I loved the solid exegesis and the many insightful gems I found in this book (I didn’t share all of them, Elihu plays the foil for the first three chapters). My one small complaint is that Levison never got around to treating my own ‘go to’ passages on the Holy Spirit (John 14-16, 20). But I do love that the passages he chose to focus on are often neglected ones (and he put a fresh spin on some old favorites).

I would recommend this book for anyone who want to understand more of the spirit (or Spirit). This is a popular level book and is accessible for most people (he has an earlier  scholarly volume  called Filled With the Spirit). Levison is an great teacher and opens up these passages in exciting ways (often sharing stories of his own family life to illustrate his points). In each chapter you read several passages of scripture so I read this devotionally and really found that it helped nourish my spirit during a busy week. This one gets a high recommendation from me.

I received this book from Paraclete Press in exchange for this review. This is my fair and honest review.

When Life Gives You a Ferocious Beast, Jump in a Pit With It: a book review

When I pick up a book and discover that it is entirely based on a few obscure verses from the Old Testament, I generally want to run screaming from the room faster than you can say, “The Prayer of Jabez.”  And usually when I read a ‘self help’ book reportedly based on ‘biblical principles’ I am much too suspicious and agitated to get much of anything out of it.  But I like this book, like what it says and  I like Mark Batterson.  Despite myself, I found myself challenged and inspired. This is the sort of book that I needed to read right now.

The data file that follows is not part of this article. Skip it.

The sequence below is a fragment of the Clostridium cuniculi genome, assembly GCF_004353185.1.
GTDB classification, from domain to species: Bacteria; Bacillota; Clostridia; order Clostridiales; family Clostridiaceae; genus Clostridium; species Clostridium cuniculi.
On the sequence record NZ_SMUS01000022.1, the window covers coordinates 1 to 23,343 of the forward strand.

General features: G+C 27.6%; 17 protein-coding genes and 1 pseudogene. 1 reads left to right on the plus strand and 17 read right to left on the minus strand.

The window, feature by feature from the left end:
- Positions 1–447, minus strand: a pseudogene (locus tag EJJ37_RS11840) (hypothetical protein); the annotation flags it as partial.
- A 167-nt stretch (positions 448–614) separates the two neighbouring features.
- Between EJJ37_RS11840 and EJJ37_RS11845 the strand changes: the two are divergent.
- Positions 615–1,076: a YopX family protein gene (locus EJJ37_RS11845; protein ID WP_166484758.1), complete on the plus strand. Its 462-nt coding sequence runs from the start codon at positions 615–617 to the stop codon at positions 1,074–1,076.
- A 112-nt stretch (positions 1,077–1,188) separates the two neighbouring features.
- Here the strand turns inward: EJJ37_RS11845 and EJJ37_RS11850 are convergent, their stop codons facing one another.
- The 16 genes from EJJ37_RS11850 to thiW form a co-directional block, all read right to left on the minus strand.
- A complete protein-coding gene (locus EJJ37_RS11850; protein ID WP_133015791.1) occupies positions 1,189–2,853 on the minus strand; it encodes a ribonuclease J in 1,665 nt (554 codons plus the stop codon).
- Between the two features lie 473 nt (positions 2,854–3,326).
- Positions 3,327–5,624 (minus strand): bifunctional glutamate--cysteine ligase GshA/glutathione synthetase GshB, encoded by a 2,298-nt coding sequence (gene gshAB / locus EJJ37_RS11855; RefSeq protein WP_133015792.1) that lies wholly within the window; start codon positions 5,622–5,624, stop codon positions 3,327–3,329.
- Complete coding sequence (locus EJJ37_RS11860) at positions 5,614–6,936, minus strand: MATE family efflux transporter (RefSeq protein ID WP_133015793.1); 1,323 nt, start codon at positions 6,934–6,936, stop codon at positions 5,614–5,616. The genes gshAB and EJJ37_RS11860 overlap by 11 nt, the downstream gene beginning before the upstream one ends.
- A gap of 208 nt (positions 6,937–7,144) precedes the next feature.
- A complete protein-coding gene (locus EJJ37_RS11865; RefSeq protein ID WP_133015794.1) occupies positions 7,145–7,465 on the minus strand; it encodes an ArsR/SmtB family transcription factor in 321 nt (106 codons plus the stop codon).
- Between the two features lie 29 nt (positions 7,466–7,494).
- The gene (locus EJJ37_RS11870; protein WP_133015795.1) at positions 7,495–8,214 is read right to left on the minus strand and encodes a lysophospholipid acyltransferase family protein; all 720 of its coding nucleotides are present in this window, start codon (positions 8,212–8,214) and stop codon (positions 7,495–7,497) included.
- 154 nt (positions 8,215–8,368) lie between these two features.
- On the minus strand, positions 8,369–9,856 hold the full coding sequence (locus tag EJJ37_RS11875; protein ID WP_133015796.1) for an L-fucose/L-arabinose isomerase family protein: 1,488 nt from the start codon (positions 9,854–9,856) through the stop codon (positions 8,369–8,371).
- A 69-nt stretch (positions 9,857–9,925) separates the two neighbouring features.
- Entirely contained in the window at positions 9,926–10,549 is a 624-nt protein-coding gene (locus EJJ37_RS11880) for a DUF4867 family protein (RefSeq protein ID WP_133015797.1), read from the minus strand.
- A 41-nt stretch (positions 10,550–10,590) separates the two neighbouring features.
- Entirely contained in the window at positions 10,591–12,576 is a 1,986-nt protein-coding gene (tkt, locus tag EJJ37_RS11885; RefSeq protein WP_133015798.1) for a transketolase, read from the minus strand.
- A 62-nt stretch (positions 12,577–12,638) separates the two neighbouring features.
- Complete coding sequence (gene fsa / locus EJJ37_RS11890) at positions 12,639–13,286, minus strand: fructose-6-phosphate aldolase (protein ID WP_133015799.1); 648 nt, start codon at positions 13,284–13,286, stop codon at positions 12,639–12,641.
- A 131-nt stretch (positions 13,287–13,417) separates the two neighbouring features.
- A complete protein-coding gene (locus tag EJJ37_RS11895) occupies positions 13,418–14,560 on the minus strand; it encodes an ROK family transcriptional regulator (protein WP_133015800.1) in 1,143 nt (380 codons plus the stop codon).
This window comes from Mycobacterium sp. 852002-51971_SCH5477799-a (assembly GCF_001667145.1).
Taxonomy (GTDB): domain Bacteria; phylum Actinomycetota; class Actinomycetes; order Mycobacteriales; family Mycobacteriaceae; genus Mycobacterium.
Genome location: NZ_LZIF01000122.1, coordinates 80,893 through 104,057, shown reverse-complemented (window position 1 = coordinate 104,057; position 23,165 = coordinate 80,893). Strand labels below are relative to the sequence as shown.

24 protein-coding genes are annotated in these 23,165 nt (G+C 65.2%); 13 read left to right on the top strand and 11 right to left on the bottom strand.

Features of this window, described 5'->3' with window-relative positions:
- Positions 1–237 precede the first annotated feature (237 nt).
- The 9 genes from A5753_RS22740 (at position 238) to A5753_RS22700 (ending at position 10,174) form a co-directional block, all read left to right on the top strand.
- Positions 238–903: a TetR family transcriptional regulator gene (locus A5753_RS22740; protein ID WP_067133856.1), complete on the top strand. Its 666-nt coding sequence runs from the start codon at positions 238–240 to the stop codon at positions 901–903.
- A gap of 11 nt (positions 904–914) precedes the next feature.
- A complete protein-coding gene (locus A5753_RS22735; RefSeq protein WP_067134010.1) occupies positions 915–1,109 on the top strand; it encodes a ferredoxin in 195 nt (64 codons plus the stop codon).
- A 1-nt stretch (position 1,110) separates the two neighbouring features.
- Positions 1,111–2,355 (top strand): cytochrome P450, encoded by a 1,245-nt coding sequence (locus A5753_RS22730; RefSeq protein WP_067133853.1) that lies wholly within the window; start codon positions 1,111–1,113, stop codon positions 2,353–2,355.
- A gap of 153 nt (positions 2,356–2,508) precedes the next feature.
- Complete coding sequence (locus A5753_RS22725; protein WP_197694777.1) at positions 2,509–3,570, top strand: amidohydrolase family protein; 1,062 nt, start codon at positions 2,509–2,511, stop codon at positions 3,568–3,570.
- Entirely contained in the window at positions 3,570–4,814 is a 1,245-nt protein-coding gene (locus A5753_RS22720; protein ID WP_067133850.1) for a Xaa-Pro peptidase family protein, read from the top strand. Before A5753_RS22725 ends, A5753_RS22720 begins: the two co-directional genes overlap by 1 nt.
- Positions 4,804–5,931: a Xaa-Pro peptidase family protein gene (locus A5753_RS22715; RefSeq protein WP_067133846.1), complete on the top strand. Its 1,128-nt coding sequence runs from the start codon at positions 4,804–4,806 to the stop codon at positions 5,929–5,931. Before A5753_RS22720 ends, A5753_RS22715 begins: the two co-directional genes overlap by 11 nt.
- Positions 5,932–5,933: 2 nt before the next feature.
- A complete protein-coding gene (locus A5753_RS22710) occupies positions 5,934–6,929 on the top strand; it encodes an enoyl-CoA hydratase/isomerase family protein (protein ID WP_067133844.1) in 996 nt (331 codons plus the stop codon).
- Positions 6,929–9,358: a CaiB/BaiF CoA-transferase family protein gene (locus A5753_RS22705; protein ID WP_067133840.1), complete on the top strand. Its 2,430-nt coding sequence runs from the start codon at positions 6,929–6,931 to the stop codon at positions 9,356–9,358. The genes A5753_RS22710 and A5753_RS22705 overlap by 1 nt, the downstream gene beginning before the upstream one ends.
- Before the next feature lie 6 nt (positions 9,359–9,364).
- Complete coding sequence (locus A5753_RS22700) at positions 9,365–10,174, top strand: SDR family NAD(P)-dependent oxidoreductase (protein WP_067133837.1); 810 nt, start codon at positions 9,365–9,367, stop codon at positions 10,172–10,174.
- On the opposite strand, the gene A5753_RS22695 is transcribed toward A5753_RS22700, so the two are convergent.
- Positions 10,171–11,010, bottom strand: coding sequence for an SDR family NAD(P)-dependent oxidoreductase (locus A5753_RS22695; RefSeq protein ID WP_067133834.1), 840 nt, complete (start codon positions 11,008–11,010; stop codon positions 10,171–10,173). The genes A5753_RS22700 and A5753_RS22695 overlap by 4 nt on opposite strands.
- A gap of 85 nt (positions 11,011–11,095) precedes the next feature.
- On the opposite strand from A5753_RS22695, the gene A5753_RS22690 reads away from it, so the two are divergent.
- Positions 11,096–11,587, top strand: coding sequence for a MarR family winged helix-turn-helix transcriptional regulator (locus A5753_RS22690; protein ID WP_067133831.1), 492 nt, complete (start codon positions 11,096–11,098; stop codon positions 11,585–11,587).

Mark Batterson wrote In a Pit with A Lion on a Snowy Day about six years ago (Published 2006). The title comes from an event in the life of Benaiah, one of David’s Mighty men,  in charge of his bodyguards, renowned hero and later commander-in-chief of Israel’s army (replacing Joab). Benaiah had some pretty great exploits. He struck down Moab’s greatest heroes, bested an Egyptian giant with his own spear and one day he chased a lion into a pit on a snowy day and killed a lion (hence this title). Benaiah goes down in history as one of David’s greatest and bravest of warriors.

Batterson is on to something. If  Benaiah were alive today, he’d be a superstar. A video clip of him talking about the lion story would likely go viral on Youtube and he  would be greater than any motivational speaker in any high school assembly. Anywhere. I mean, you’d want to hear this guy’s story. He jumped into a pit with a lion and lived to tell about it. Amazing stuff.

Batterson uses the story of Benaiah and the lion (as well as his other heroic exploits) to talk about our need to chase lions and face our fears if we want to do something significant and if we want to grow in our faith. In fact, Batterson contends that growing in our faith entails us letting go of our irrational fears and taking risks.  Of course he isn’t advocating we jump in the Lion cage at the zoo (he is speaking metaphorically people). He wants to challenge people to step out in risky faith. If you never take any risks but crave security and certainty, chances are you will never do anything great, significant or interesting.  Too often people pray for security or safety when they should be praying risky prayers and acting big and seeing what God will do with it. That is a picture of faith!